Determinism and Existentialism differ on a persons responsibility
I'm not sure that this is right; one should distinguish between actual moral practice, and philosophical or scholarly disputations; Determinism, as you point out, suggests the denial of free-will; but this argument - even if it proves true and is irrefutable - isn't a mitigating plea if you were in a court of law being suspected of some crime or misdemeanour.
In Determinism we don't have free will
It's closer to noting that the motion of physical bodies is determined - and we are, to be reductive, also physical bodies; but Sartre is pointing out that we are not merely and only physical bodies. Thus there is a gap - compatibilists will say that this gap can be bridged; hard 'determinists' might say it can only be bridged by denying free will altogether.
Even when I avoid making a choice, isn't this a choice?
Until you are forced by force of circumstance or by an other to make a choice.
We can't live, in actual fact, many and multiple lives - though we can vicariously - through novels, films and narratives; and life presents us with situations where choices are to be made, paths to be taken and retaken.
To avoid making a choice, is to avoid authenticity; and far from being a choice in a positive sense; sometimes though ones choices are constrained by circumstance, and one is positively choosing to not to choose: to take a petty example, if one is asked what is your favourite colour - the actual form of the question suggests that there can be one; I might suggest that they have a suspect relationship to colour.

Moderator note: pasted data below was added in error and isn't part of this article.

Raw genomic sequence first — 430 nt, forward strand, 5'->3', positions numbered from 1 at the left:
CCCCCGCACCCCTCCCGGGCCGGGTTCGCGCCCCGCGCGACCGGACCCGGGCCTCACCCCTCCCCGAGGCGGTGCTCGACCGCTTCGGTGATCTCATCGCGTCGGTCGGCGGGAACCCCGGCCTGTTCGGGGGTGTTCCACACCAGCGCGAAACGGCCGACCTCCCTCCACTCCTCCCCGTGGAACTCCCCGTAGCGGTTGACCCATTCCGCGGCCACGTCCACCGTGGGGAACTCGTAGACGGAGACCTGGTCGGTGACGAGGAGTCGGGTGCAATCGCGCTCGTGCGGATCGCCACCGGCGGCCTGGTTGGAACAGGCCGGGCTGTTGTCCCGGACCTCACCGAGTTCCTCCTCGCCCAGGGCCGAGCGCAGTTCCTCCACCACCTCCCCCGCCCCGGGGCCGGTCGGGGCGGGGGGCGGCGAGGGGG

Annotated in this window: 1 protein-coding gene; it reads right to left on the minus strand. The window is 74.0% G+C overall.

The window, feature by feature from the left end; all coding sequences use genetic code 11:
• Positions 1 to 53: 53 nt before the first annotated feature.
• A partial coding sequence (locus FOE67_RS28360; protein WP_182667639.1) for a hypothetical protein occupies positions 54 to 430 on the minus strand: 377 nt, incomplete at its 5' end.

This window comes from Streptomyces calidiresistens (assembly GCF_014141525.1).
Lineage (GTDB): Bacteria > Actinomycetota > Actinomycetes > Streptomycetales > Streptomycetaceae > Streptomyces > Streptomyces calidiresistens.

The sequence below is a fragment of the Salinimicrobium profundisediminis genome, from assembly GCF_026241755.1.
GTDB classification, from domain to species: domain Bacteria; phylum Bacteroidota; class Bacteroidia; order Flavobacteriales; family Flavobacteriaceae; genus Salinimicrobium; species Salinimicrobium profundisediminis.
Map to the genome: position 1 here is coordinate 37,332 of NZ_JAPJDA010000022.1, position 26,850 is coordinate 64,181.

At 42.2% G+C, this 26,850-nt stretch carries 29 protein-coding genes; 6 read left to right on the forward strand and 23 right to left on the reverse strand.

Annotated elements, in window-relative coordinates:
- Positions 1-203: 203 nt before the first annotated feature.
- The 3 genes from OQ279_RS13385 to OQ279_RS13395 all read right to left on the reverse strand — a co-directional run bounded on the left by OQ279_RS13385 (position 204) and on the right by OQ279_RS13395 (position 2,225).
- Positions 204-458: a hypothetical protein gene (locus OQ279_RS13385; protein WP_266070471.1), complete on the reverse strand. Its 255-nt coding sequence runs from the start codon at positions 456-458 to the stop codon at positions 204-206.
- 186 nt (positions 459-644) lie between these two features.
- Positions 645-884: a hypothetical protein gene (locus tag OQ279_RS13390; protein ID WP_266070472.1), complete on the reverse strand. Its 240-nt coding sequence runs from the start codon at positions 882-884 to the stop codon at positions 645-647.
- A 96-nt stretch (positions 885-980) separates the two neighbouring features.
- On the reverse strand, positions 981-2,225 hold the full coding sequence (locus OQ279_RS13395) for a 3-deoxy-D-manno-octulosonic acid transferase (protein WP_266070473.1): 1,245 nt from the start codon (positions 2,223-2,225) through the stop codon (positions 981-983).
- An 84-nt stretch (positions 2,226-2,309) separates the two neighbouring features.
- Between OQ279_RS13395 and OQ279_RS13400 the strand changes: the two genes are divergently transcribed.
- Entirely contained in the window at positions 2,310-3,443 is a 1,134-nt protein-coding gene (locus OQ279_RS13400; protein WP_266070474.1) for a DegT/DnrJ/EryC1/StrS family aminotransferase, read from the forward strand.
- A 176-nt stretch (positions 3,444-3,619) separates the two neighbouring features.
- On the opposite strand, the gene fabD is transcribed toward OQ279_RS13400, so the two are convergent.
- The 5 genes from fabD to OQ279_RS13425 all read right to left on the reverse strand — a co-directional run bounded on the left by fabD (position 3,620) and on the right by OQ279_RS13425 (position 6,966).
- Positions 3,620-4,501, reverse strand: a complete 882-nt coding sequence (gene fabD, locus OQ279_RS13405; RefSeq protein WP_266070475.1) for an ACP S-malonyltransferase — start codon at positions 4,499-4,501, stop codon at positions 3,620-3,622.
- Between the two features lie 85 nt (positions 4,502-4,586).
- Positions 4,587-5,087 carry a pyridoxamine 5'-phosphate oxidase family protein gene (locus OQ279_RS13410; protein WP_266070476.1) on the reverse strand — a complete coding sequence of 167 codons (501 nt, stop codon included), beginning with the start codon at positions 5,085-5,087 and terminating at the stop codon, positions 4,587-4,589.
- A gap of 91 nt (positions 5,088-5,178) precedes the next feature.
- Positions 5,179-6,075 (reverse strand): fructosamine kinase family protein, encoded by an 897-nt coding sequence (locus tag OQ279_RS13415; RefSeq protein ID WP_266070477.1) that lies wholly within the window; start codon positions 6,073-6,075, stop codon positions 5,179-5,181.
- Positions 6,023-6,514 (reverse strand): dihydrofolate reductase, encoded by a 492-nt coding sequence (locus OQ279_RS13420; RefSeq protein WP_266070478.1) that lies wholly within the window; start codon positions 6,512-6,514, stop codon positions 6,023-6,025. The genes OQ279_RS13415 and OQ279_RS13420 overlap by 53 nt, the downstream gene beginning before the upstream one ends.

So can we say that the statement 'I don't have a choice' a form of choice in Sartres Existentialism?
Sartre wrote 'we are condemned to be free', therefore affirming our will; this I don't think means a man condemned to live in solitary confinement by a court of law has choice on any meaningful way, but that his will is frustrated, brick'd up, block'd.
But his will still remains, in potentia; like the air in his cell which acts pressurefully against the walls of cell - though we don't notice it; and were the walls to fall, the air would rush out and escape.
Or one could endow, this prisoner, as did Dumas in The Count of Monte Cristo, a kind of supernatural endurance, persistence and canniness that allowed his prisoner to escape ...